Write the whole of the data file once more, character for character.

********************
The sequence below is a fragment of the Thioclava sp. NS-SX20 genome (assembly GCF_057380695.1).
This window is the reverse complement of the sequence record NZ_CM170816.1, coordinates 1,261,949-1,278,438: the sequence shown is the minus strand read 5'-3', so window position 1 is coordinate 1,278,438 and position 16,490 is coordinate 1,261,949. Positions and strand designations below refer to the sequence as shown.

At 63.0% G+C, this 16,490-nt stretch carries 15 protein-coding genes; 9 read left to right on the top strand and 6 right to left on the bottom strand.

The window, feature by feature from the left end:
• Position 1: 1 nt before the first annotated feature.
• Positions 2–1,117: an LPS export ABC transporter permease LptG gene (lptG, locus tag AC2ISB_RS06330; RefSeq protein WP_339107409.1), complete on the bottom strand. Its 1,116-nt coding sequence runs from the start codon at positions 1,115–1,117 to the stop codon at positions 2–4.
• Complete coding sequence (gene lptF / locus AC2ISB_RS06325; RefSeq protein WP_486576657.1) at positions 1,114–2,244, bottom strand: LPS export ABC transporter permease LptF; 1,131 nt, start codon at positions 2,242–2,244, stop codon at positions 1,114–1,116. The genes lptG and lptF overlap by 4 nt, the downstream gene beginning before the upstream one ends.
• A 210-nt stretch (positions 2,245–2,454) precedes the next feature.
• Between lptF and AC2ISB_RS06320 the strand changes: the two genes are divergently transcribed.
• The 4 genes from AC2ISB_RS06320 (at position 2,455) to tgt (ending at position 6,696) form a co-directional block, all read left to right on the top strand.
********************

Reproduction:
The sequence below is a fragment of the Thioclava sp. NS-SX20 genome (assembly GCF_057380695.1).
This window is the reverse complement of the sequence record NZ_CM170816.1, coordinates 1,261,949-1,278,438: the sequence shown is the minus strand read 5'-3', so window position 1 is coordinate 1,278,438 and position 16,490 is coordinate 1,261,949. Positions and strand designations below refer to the sequence as shown.

At 63.0% G+C, this 16,490-nt stretch carries 15 protein-coding genes; 9 read left to right on the top strand and 6 right to left on the bottom strand.

The window, feature by feature from the left end:
• Position 1: 1 nt before the first annotated feature.
• Positions 2–1,117: an LPS export ABC transporter permease LptG gene (lptG, locus tag AC2ISB_RS06330; RefSeq protein WP_339107409.1), complete on the bottom strand. Its 1,116-nt coding sequence runs from the start codon at positions 1,115–1,117 to the stop codon at positions 2–4.
• Complete coding sequence (gene lptF / locus AC2ISB_RS06325; RefSeq protein WP_486576657.1) at positions 1,114–2,244, bottom strand: LPS export ABC transporter permease LptF; 1,131 nt, start codon at positions 2,242–2,244, stop codon at positions 1,114–1,116. The genes lptG and lptF overlap by 4 nt, the downstream gene beginning before the upstream one ends.
• A 210-nt stretch (positions 2,245–2,454) precedes the next feature.
• Between lptF and AC2ISB_RS06320 the strand changes: the two genes are divergently transcribed.
• The 4 genes from AC2ISB_RS06320 (at position 2,455) to tgt (ending at position 6,696) form a co-directional block, all read left to right on the top strand.